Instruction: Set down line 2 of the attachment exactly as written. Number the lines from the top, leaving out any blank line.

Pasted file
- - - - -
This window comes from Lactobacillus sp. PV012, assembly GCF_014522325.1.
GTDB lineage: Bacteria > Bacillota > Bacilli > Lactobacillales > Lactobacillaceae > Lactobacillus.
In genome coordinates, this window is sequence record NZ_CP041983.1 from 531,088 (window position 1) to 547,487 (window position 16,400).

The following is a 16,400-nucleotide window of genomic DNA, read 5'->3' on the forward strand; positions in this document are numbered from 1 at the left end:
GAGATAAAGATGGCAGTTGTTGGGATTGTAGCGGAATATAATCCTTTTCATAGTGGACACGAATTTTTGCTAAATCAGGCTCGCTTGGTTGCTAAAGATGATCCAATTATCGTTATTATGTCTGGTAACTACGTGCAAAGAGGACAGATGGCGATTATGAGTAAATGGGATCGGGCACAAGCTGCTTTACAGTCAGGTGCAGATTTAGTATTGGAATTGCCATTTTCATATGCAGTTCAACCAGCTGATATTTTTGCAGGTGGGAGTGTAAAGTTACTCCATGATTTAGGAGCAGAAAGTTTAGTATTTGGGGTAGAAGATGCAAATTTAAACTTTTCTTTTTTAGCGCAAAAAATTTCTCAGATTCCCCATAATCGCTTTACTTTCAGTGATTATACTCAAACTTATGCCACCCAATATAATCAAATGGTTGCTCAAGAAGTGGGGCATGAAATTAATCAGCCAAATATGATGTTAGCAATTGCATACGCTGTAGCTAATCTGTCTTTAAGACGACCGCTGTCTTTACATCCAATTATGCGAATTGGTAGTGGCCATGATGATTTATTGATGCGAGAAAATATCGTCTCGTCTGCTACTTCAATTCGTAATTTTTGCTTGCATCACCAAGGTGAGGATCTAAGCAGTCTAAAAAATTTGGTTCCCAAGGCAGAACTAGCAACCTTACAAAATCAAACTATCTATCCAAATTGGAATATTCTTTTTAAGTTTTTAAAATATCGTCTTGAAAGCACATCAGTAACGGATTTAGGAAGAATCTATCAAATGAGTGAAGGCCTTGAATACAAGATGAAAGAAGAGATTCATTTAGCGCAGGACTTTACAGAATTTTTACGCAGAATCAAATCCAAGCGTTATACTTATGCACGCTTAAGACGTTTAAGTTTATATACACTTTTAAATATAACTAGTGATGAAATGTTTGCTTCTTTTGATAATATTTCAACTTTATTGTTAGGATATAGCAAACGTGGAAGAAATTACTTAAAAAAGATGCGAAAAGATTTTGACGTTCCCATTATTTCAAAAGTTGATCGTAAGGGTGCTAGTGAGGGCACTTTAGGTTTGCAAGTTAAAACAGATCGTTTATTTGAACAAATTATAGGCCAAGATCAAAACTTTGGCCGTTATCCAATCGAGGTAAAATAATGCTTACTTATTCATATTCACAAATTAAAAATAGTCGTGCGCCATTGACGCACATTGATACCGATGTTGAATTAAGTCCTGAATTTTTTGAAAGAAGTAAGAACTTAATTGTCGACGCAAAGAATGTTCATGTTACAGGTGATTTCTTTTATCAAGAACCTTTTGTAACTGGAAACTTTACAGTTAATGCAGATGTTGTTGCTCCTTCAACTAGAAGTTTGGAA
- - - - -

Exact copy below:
GTDB lineage: Bacteria > Bacillota > Bacilli > Lactobacillales > Lactobacillaceae > Lactobacillus.